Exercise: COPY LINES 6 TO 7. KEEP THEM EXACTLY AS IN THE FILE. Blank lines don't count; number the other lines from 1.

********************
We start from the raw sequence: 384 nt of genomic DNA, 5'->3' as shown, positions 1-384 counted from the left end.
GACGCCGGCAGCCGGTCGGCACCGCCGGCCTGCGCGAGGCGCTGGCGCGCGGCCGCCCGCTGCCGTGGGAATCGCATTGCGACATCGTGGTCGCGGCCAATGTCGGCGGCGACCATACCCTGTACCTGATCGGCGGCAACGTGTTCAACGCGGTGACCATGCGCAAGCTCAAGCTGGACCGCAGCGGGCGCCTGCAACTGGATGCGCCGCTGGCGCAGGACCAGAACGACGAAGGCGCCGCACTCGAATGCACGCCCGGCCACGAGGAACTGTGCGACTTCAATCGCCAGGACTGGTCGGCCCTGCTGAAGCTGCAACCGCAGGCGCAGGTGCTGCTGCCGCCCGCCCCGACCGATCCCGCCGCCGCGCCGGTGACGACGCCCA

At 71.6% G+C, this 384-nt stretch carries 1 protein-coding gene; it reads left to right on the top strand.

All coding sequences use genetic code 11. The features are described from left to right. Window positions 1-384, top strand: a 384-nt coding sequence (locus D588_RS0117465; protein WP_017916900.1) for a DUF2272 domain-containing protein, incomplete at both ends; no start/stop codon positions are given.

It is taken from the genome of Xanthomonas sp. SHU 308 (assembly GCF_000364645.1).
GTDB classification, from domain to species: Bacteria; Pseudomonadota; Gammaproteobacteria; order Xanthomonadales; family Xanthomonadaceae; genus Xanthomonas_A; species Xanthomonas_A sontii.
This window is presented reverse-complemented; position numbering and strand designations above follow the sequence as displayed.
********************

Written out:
GTDB classification, from domain to species: Bacteria; Pseudomonadota; Gammaproteobacteria; order Xanthomonadales; family Xanthomonadaceae; genus Xanthomonas_A; species Xanthomonas_A sontii.
This window is presented reverse-complemented; position numbering and strand designations above follow the sequence as displayed.